Then there was the case of Enterprise Party-Building Reference News (企业党建参考报), which set business targets for all of its bureaus, so a number of bureaus and individual reporters illegally carried out interviews. How can these organisations, which directly define media as profit-making tools, be considered “watchtowers of society.”
2. A number of unscrupulous journalists abuse their right to interview and their right to conduct supervision by public opinion in order to gain privately. For example, journalist Yang X (杨某) of Hangzhou Daily, who accepted 300,000 yuan from a public relations company. And journalist Luo XX (罗某某) of the Securities Times, who accepted a 200,000 yuan hush fee from a computer company. How, with such cases of using news reports as a way to line the pockets of a few while hoisting the flag of watchdog journalism, can we talk about this kind of journalist being the “conscience of society”?
3. a number of fake reporters and fake media have carelessly used the right to conduct watchdog journalism to fabricate fake reports, committing brazen criminal acts that disturb the public order with serious negative effects.
For example, there was the “1/15” case in Xi’an, Shaanxi province, a case in which a fake reporter and an accomplice extorted money from a small enterprise, and after the accomplice had been arrested even cheated his parents. And there was the “11/25” case in Shandong, in which newspapers were illegally distributed –28 kinds of illegal publication, more than 11 million copies sold in 28 provinces, districts and cities.
With the Chen Yongzhou incident at the New Express right before our eyes, these cases illustrate that this type of behavior is not isolated, and that our news industry is not a clean terrain.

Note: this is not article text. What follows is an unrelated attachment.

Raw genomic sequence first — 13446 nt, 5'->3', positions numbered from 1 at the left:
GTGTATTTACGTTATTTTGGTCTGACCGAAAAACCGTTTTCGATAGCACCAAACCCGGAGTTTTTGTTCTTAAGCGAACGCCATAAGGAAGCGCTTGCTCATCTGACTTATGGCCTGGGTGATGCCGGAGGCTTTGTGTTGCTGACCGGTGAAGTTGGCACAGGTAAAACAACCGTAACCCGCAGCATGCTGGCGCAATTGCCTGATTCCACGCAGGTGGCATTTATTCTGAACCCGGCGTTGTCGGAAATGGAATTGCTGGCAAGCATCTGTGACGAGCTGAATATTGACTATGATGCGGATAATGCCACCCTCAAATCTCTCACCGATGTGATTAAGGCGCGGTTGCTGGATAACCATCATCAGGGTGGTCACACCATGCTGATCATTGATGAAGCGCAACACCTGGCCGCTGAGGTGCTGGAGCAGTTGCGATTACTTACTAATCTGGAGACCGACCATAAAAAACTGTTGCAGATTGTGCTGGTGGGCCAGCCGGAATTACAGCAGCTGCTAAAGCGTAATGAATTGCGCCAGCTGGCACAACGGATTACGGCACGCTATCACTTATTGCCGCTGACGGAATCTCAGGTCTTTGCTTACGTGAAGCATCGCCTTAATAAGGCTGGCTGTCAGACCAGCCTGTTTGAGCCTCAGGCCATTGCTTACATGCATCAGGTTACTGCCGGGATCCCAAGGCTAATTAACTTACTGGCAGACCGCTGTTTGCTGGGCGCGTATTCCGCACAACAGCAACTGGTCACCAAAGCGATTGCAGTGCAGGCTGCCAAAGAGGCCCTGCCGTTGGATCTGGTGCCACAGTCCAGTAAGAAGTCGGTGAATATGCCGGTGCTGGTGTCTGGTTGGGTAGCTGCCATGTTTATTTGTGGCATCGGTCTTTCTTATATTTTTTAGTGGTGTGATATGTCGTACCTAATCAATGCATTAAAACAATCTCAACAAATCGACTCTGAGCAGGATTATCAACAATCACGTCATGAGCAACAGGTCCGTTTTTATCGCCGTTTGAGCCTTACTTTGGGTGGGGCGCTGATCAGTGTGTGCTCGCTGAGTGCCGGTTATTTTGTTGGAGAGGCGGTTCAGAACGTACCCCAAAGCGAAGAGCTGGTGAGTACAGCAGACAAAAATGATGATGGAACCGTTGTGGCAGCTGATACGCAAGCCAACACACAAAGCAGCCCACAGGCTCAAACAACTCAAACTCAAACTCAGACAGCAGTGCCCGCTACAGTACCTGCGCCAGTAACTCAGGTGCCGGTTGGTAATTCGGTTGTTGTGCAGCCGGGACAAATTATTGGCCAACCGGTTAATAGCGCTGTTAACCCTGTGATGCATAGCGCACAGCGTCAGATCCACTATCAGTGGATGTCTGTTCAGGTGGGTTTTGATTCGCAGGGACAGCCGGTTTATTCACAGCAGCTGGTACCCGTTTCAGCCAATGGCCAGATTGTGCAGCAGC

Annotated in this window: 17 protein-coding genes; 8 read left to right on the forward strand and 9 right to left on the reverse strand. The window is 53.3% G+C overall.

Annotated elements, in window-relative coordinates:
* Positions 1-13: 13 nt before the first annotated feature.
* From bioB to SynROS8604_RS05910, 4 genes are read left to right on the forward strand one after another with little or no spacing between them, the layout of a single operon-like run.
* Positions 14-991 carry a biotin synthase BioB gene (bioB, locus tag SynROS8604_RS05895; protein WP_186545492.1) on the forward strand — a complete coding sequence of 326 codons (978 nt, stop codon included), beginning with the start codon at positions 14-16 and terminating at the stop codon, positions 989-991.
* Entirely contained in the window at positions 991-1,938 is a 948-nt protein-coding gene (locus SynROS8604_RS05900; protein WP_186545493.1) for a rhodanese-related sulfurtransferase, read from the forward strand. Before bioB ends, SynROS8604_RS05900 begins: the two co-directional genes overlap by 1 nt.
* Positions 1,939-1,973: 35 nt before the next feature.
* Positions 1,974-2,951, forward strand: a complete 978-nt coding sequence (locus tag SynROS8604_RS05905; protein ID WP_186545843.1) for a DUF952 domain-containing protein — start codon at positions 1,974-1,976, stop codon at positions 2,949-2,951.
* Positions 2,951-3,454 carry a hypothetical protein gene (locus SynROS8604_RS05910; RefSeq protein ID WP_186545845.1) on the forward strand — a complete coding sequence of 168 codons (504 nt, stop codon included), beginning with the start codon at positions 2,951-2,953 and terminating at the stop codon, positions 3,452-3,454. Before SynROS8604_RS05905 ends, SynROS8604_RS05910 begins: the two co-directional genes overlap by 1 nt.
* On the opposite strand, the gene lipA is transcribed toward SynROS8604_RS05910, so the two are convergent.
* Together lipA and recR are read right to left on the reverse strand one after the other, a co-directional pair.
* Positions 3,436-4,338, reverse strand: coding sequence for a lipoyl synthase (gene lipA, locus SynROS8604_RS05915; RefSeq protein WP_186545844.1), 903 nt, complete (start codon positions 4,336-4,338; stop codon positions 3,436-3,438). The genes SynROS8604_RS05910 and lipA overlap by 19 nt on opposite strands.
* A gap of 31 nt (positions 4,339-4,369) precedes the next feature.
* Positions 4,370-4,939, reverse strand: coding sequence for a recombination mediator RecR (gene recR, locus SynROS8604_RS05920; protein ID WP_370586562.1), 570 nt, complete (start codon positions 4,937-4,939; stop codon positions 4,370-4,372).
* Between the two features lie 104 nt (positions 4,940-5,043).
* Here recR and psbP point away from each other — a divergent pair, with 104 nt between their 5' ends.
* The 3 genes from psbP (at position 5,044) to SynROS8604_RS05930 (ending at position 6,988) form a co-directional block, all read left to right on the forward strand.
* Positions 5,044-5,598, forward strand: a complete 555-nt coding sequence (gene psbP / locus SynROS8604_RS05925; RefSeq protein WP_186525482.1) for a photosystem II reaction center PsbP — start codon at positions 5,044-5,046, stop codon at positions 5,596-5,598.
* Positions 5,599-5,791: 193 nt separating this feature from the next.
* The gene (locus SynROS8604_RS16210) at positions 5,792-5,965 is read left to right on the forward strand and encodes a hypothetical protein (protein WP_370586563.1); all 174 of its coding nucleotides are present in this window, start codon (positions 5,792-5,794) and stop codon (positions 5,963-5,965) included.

Various forms of abuse of the right to conduct watchdog journalism to perpetrate “news extortion” have already become a major source of damage to journalism. They not only damage the image of members of the press and diminish the authority and credibility of the news media, but also damage the fabric of society and upset social order. If we allow them to exist and spread, they will cause serious damage to the development and progress of society.
We must strike out resolutely, with the toughest action possible, to actively resolve these obvious problems that the people have expressed, and put a stop to the spread of news extortion and fake news. Only by getting rid of the false and allowing the truth, by resolutely punishing the “fake media” and fake reporters that blacken the name of media and journalists, can we ensure the good reputation of journalists and media, and guarantee that news reports have greater force.
. . .
In this age of diverse interests and enticements, media and journalists must uphold the law, be objective and fair, devoting themselves to the good of society — making media more credible and influential. here, we would do well to bear in mind the words of our press forefather Fan Changjiang (范长江), who said: “This society needs countless reporters of integrity who can struggle to represent the interests of the people.”
Our journalists must always maintain a sense of clarity and self-discipline. They must uphold the conscience of the profession, maintain integrity as journalists, have strong morals . . . being journalists with a sense of social conscience.
David is co-director of the China Media Project, and editor of the project’s website. He is the author of Dragons in Diamond Village (Penguin), a book of reportage about urbanisation and social activism in China, and co-editor of Investigative Journalism in China (HKU Press). His writings have appeared in the New York Times, the Far Eastern Economic Review, the Wall Street Journal, Index on Censorship, the South China Morning Post and others. He received a Human Rights Press Award in 2007 for an explanatory feature about China’s Internet censorship guidelines. David has a Master’s degree from Northwestern University’s Medill School of Journalism. Mr. Bandurski is an honorary lecturer at the Journalism & Media Studies Centre at the University of Hong Kong.